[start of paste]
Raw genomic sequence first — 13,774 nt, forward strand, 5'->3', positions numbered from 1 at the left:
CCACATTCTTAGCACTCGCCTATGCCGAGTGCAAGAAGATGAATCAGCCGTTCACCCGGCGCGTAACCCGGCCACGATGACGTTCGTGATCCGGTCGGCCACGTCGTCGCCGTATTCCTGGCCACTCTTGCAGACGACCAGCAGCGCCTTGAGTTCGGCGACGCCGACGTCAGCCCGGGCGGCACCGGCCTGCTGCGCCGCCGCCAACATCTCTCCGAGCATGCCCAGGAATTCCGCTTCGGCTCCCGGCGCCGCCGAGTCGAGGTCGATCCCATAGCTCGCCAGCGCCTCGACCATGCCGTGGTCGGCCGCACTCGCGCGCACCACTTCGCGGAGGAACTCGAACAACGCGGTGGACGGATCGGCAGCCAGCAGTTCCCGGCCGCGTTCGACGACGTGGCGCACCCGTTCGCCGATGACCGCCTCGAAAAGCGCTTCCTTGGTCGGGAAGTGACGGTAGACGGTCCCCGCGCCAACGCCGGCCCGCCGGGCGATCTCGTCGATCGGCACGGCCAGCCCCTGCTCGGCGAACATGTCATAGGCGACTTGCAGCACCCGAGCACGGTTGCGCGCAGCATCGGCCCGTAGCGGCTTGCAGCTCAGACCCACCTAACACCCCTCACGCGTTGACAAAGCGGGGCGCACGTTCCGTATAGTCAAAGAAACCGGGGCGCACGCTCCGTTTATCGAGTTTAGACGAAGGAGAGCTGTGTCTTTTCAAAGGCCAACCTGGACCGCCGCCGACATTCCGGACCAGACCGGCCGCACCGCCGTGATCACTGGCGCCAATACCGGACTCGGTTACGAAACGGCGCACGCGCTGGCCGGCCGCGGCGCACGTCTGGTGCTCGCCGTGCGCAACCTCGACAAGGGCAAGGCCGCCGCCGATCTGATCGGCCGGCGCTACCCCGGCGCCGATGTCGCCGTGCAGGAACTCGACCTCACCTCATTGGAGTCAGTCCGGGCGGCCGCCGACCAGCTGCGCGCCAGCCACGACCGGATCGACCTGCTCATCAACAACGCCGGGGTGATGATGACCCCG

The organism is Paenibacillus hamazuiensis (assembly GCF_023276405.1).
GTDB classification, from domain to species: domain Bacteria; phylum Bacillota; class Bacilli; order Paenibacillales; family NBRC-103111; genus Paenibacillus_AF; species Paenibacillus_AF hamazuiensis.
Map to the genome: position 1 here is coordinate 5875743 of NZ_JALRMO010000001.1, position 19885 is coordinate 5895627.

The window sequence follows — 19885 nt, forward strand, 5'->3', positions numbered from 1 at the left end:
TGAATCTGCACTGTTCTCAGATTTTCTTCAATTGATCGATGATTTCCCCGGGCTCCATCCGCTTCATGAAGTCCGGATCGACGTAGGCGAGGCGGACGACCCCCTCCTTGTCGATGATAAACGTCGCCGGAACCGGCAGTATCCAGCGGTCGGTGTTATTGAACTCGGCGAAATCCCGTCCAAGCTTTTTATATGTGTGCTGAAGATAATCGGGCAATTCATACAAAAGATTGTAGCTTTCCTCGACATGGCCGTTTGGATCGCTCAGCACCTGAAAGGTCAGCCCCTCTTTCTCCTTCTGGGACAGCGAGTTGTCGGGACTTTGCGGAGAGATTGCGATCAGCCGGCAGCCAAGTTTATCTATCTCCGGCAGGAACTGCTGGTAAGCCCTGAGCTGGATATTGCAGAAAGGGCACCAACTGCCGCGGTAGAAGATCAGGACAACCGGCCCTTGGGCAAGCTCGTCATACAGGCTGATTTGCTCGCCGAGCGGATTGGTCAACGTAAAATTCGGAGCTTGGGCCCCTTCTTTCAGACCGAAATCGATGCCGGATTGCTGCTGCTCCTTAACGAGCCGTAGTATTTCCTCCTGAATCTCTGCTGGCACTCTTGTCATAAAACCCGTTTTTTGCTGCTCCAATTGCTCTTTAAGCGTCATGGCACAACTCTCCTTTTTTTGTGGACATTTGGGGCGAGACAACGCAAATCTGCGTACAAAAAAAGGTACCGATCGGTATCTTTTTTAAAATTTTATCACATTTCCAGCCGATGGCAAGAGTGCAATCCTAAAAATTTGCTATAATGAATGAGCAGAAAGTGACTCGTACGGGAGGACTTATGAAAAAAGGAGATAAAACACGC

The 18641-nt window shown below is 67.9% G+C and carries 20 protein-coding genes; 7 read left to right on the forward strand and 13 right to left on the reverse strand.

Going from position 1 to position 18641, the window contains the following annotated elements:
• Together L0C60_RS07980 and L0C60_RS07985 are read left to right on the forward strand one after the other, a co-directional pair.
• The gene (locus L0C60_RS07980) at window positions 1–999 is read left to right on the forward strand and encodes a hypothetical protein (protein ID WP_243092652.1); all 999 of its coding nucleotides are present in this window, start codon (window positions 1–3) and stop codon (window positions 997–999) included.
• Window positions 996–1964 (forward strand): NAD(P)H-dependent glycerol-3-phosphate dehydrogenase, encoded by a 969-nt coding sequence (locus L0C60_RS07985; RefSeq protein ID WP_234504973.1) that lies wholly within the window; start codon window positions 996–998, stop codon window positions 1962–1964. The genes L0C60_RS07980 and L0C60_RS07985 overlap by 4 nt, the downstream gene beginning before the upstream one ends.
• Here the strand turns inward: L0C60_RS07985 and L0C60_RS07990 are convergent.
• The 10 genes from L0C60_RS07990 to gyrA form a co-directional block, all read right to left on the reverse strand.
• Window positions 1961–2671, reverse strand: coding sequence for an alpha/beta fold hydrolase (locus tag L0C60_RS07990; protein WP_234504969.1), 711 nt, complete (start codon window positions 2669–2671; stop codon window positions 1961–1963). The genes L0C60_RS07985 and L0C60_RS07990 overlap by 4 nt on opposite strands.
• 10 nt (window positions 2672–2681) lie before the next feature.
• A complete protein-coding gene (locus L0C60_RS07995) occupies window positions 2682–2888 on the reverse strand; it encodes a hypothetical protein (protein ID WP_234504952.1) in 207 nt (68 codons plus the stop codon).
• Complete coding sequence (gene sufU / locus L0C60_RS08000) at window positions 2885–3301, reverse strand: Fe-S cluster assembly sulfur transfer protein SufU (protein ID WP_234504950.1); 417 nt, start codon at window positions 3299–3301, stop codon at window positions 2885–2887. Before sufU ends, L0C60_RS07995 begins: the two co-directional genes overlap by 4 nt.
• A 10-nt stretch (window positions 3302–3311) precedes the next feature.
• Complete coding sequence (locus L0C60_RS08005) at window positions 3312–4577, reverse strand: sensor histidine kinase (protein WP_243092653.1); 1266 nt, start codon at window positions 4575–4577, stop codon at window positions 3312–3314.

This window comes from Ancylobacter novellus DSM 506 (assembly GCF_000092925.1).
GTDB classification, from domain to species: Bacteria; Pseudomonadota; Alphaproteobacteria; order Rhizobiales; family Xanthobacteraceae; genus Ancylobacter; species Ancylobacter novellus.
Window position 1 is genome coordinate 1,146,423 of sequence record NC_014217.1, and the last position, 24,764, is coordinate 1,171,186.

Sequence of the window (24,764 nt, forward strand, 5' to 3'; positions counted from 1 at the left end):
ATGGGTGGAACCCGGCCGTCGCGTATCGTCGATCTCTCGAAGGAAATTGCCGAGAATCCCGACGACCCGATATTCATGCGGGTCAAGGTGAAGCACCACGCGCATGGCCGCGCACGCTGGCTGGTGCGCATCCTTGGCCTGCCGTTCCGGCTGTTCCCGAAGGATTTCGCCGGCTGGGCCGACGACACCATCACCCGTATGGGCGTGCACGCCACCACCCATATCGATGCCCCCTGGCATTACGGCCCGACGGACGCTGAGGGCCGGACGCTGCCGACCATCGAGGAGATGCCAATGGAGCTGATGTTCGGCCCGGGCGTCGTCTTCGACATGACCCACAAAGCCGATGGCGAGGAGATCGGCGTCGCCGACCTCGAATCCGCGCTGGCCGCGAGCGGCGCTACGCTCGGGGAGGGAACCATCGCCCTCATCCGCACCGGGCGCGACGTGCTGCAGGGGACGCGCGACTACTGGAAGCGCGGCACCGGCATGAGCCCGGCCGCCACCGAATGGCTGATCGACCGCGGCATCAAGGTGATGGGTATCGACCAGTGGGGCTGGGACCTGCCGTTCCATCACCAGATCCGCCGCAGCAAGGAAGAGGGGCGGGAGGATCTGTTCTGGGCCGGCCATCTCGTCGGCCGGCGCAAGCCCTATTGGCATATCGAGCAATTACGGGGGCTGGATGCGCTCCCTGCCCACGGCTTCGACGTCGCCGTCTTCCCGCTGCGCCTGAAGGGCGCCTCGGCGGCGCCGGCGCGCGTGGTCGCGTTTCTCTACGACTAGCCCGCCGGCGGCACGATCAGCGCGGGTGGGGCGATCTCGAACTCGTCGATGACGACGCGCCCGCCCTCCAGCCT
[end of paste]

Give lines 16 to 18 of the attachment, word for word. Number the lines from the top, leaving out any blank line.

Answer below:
• 10 nt (window positions 2672–2681) lie before the next feature.
• A complete protein-coding gene (locus L0C60_RS07995) occupies window positions 2682–2888 on the reverse strand; it encodes a hypothetical protein (protein ID WP_234504952.1) in 207 nt (68 codons plus the stop codon).
• Complete coding sequence (gene sufU / locus L0C60_RS08000) at window positions 2885–3301, reverse strand: Fe-S cluster assembly sulfur transfer protein SufU (protein ID WP_234504950.1); 417 nt, start codon at window positions 3299–3301, stop codon at window positions 2885–2887. Before sufU ends, L0C60_RS07995 begins: the two co-directional genes overlap by 4 nt.